By the way, I should stress — especially given the criticism that I’ve seen of the ACLU from some commenters — that ACLU chapters deserve praise for defending the anti-Islam speech in the two incidents I blogged about today: The blocking of Terry Jones’ planned demonstration outside a Dearborn, Michigan mosque, and the firing of a New Jersey Transit worker for burning a Koran.What will frost my hide, though, is when someone at the ACLU will say, "See? We do support the free speech of conservatives! We supported the Nazis in Skokie, and we support Crazy Pastor Jones!" The assumption being, of course, that those in any way represent modern American conservatism. I'm sure they do, to certain liberals, and that says much more about those liberals than it does about any conservative.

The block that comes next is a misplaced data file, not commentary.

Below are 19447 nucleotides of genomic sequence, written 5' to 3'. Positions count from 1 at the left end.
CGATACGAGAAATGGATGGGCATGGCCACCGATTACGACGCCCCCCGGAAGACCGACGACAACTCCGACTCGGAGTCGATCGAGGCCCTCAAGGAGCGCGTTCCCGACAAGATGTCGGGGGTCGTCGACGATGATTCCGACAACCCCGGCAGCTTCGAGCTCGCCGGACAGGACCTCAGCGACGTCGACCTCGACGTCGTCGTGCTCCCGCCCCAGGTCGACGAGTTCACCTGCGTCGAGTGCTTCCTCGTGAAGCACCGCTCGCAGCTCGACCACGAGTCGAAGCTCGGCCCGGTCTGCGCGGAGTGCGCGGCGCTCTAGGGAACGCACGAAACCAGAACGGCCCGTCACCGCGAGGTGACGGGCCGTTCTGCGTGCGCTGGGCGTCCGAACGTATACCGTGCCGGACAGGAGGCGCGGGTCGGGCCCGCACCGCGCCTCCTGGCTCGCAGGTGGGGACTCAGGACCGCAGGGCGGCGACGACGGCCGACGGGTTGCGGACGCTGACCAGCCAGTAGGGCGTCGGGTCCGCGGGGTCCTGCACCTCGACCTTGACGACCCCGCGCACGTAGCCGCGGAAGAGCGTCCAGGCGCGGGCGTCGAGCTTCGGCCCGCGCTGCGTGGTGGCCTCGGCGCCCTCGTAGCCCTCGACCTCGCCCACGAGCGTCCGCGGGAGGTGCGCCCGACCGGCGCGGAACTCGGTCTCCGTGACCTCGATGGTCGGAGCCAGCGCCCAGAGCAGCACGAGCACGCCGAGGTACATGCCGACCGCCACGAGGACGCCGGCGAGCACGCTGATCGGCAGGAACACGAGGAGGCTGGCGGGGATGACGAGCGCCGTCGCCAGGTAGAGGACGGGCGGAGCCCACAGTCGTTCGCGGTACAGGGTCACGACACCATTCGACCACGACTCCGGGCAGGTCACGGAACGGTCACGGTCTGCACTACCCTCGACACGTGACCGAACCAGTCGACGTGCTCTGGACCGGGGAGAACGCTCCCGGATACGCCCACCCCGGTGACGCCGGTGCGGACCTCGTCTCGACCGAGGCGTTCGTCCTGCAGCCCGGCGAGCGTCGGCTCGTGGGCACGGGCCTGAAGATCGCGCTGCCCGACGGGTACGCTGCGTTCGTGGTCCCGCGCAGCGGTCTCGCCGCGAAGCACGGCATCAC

There’s much that I disagree with the ACLU about, and I’m sure we all can find things on which most organizations — including the ACLU — have been inconsistent under our definition of consistency. But I’ve seen quite a lot of excessive criticism of the ACLU as supposedly being unwilling to protect speech by Christians, anti-Islam speech, speech that’s generally labeled as “politically incorrect,” and the like. Yet cases such as this (and these aren’t the only two) show that a good chunk of the legal defense of free speech, including of the freedom to engage in anti-Islam speech, is being fought by ACLU chapters. They deserve credit for that.
Saturday, April 23, 2011
I'm Both Surprised and Pleased
It's no secret that I don't view the ACLU favorably, but when they do something right I am always here to cheer them on. This post at The Volokh Conspiracy sums up my views precisely: